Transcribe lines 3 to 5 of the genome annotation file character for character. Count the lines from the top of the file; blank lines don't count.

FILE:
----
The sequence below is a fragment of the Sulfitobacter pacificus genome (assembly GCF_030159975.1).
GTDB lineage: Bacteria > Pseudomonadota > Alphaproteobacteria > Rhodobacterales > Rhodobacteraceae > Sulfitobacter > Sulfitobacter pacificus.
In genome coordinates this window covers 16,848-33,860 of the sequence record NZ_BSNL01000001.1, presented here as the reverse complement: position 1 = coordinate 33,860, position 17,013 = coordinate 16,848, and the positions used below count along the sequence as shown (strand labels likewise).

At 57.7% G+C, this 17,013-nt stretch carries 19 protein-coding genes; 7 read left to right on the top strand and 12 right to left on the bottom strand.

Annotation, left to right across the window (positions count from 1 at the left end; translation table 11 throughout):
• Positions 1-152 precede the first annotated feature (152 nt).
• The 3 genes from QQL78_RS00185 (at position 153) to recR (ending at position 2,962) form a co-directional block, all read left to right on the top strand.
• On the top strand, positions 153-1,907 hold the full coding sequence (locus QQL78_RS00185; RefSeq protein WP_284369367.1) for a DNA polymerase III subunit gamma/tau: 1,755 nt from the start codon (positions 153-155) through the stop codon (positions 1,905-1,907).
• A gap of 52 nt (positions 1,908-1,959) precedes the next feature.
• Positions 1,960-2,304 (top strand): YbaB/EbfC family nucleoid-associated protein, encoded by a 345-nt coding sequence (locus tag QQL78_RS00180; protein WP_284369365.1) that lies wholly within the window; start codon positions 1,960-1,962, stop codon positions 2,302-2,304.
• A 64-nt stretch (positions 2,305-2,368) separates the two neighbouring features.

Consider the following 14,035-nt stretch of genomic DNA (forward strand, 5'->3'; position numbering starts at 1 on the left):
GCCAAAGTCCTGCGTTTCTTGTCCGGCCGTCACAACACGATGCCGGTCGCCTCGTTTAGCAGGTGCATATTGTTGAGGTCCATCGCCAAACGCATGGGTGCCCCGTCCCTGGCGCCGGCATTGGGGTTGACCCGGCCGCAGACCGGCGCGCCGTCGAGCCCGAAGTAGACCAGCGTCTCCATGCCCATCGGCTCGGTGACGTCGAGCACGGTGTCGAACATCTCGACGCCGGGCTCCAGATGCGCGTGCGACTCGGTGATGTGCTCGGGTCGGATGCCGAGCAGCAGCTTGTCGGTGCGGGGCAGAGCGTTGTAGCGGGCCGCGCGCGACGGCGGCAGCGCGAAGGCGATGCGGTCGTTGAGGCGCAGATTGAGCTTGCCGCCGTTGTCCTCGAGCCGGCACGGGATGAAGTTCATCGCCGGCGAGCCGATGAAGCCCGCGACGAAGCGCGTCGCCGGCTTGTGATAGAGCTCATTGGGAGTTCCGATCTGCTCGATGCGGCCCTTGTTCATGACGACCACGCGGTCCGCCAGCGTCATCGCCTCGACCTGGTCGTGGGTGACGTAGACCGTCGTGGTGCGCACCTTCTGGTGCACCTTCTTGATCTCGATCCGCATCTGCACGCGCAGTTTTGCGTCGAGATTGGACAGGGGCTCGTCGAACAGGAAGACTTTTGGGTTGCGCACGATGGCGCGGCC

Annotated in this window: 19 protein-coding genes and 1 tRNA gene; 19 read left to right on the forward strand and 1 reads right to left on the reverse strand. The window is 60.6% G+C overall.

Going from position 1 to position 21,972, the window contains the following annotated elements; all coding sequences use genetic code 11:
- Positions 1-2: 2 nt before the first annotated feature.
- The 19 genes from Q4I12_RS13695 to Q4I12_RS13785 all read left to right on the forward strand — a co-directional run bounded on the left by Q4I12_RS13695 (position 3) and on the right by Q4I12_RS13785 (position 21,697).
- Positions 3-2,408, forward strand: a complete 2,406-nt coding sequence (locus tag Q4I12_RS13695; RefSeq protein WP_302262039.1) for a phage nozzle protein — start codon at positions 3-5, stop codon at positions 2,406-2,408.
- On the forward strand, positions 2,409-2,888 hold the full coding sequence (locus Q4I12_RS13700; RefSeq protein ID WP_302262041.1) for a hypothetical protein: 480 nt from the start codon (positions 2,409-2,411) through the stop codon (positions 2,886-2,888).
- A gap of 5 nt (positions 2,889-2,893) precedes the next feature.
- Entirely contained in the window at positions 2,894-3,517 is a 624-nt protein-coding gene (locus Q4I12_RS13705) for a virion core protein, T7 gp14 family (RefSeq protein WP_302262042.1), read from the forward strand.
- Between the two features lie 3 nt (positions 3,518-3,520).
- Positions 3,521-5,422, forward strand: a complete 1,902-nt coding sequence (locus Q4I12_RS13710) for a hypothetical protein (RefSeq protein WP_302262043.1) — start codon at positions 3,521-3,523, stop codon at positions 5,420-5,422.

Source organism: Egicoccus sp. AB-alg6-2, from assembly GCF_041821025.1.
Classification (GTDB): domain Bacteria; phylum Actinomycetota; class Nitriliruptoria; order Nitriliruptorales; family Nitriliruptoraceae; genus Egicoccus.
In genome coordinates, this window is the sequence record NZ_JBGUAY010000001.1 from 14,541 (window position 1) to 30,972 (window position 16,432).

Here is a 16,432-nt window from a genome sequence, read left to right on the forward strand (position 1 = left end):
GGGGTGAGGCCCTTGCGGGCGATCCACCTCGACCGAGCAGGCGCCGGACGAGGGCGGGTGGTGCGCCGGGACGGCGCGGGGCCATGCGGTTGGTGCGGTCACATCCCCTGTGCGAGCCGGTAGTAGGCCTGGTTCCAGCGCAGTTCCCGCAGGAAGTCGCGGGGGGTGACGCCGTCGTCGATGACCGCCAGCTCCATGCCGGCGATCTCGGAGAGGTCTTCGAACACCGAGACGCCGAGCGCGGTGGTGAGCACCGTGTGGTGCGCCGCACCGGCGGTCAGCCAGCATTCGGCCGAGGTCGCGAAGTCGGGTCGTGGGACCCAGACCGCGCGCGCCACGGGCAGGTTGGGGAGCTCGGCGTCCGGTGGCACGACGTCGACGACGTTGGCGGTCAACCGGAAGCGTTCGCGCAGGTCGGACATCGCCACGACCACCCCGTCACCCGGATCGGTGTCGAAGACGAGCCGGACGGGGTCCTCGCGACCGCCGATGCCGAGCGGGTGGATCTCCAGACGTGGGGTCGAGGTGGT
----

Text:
In genome coordinates this window covers 16,848-33,860 of the sequence record NZ_BSNL01000001.1, presented here as the reverse complement: position 1 = coordinate 33,860, position 17,013 = coordinate 16,848, and the positions used below count along the sequence as shown (strand labels likewise).

At 57.7% G+C, this 17,013-nt stretch carries 19 protein-coding genes; 7 read left to right on the top strand and 12 right to left on the bottom strand.

Annotation, left to right across the window (positions count from 1 at the left end; translation table 11 throughout):